Health experts are demanding “drastic improvements” to lung cancer care to improve patient survival rates which doctors say are falling behind the rest of Europe.

A new report by the UK Lung Cancer Coalition of charities and doctors is challenging governments to increase five year survival rates to 25% by 2025.

It claims in England just 16% of patients are still alive five years after being diagnosed with lung cancer, while in Northern Ireland it is 10.5%, Scotland 9.8% and just 6.6% in Wales.

Recommendations include faster diagnosis and early detection, better support to help smokers quit and more campaigns to raise awareness of the symptoms of the disease.

Professor Mick Peake, chairman of the Coalition’s clinical advisory group said: “We cannot be complacent. Lung cancer survival rates across the UK still lag severely behind out European counterparts and compare poorly with other major common cancer types.”

Lung cancer kills around 35,000 people in the UK each year.

Joanna Marshall was told she had the disease two years ago.

The 39-year-old visited her GP three times before she was correctly diagnosed and she is supporting the report.

“I was actually hoping it would be tuberculosis because you want anything rather than lung cancer because it’s such a death sentence,” she said.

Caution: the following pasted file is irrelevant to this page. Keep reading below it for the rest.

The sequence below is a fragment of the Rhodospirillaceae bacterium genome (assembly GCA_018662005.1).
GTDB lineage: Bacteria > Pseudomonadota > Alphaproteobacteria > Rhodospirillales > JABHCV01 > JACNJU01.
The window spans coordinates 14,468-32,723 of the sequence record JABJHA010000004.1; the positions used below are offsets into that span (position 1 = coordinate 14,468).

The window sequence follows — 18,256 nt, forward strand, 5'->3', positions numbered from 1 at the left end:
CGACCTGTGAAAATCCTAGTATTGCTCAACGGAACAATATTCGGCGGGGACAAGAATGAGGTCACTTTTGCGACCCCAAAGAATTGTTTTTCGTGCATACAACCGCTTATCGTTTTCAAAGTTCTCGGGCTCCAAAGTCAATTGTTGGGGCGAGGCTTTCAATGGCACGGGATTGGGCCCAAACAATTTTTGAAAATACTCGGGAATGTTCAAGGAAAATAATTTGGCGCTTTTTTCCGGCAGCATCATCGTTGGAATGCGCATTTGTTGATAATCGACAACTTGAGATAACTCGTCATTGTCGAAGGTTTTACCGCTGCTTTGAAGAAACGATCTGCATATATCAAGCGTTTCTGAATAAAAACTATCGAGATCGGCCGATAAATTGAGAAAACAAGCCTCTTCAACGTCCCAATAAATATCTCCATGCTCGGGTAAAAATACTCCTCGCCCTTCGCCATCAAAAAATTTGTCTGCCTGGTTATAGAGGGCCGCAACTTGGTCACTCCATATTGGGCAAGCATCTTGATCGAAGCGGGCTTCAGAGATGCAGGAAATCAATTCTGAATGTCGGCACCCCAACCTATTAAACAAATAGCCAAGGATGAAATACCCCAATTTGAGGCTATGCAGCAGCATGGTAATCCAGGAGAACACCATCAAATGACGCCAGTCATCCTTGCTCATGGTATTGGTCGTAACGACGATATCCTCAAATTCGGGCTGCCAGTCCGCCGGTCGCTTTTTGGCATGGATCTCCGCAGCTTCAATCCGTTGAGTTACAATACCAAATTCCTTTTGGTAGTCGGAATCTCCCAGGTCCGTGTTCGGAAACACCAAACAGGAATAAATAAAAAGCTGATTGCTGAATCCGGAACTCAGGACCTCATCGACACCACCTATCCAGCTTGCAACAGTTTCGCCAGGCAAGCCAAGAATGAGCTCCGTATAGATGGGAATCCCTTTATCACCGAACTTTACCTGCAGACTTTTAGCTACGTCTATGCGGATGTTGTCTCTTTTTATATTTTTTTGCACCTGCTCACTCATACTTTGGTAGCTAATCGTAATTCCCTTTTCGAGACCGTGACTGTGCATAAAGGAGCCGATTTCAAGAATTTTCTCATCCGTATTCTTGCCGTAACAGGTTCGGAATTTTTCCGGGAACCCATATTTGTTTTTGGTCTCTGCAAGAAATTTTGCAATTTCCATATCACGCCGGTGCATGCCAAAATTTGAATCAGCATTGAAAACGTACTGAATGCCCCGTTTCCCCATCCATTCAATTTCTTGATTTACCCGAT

Statements from the Welsh and Scottish Governments said while survival rates were improving they were taking the report’s recommendations seriously and working to improve early detection rates and help smokers quit.

Scottish Health Secretary Shona Robinson said: “Our £100m Cancer Strategy is aimed at improving prevention, detection, diagnosis, treatment and after care.

“Since the launch of our Detect Cancer Early Programme lung cancer diagnoses at Stage One has increased by almost 36% increasing to 44% in the most deprived areas.”

A spokesperson from the Department of Health said: “We want to lead the world in the fight against cancer and have already announced funding of up to £300m a year by 2020 to meet our new target for patients to be given a definitive cancer diagnosis, or the all clear, within 28 days of being referred by a GP.”